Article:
(quoting New Hampshire v. Maine, 532 U.S. 742, 751,
121 S.Ct. 1808, 1815 (2001)). Even when serving as the basis
for a summary judgment ruling, a district court's
judicial estoppel determination is reviewed for abuse of
discretion. Kane v. Nat'l Union Fire Ins. Co.,
535 F.3d 380, 384 (5th Cir. 2008). "A district court
abuses its discretion if it misapplies the law or bases its
decision upon erroneous findings of fact." RSR
Corp., 612 F.3d at 859.
thorough review of the record, we can only conclude that
Aldous never took the position (let alone
"clearly") that her defense costs in the underlying
suit were limited to $668, 068.31 and that the prior court
never accepted such a position. The district court's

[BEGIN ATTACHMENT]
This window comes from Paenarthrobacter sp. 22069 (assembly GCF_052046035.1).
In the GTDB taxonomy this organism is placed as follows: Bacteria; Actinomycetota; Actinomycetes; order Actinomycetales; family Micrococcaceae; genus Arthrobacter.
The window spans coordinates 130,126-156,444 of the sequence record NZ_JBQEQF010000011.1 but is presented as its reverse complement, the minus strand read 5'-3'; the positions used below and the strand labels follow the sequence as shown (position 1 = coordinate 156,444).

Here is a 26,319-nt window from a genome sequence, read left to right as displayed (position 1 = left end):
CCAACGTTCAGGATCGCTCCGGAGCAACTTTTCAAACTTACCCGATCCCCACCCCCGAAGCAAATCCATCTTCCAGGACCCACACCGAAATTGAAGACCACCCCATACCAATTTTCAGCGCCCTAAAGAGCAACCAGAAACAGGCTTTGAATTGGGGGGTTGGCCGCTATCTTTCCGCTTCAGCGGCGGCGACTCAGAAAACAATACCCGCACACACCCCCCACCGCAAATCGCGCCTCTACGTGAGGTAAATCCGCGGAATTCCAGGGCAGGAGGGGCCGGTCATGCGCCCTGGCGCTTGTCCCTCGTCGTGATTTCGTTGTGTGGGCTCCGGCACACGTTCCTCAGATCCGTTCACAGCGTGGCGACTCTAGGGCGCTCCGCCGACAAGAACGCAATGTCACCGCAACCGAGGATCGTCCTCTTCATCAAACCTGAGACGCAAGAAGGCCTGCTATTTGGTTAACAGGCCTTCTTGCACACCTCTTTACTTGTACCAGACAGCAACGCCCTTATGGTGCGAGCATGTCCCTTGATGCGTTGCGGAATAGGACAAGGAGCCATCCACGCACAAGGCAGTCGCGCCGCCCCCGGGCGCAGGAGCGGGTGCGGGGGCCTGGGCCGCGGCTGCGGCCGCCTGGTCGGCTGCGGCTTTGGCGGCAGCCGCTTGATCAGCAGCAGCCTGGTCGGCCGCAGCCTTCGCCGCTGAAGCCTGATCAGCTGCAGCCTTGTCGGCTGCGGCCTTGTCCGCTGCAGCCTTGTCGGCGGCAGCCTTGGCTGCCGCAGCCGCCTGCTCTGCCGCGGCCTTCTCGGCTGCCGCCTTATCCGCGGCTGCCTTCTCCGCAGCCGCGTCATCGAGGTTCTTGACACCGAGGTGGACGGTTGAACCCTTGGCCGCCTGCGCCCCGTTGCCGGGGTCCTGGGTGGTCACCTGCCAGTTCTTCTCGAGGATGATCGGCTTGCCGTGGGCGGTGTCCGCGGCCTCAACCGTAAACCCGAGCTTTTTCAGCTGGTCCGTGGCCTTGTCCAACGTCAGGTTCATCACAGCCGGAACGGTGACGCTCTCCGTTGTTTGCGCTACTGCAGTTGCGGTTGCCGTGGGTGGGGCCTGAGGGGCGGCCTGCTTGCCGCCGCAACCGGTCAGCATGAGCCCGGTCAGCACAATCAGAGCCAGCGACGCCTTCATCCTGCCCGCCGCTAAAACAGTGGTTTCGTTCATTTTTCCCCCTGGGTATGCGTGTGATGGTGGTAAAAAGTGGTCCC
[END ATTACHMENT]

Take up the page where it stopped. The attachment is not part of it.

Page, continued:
contrary determination represents an abuse of discretion.
the prior proceedings, BAM was required to show how much it
expended both in prosecuting its claims against Hill and in
defending against Hill's counterclaims. The parties
stipulated that these attorney's fees could be
established through declarations, and BAM's attorney
filed a series of relevant declarations (the "Loewinsohn
Declarations"). The first of the declarations makes it
plain that BAM did not claim its costs of defense were
limited to $668, 068.31. Therein, Loewinsohn asserted legal
fees of $2, 054, 178.18, including both affirmative and
defensive claims. He expressly declared that the
"fees and expenses can all be allocated either to the
prosecution of BAM's breach of contract claim or to the
defense of the counterclaims and affirmative defenses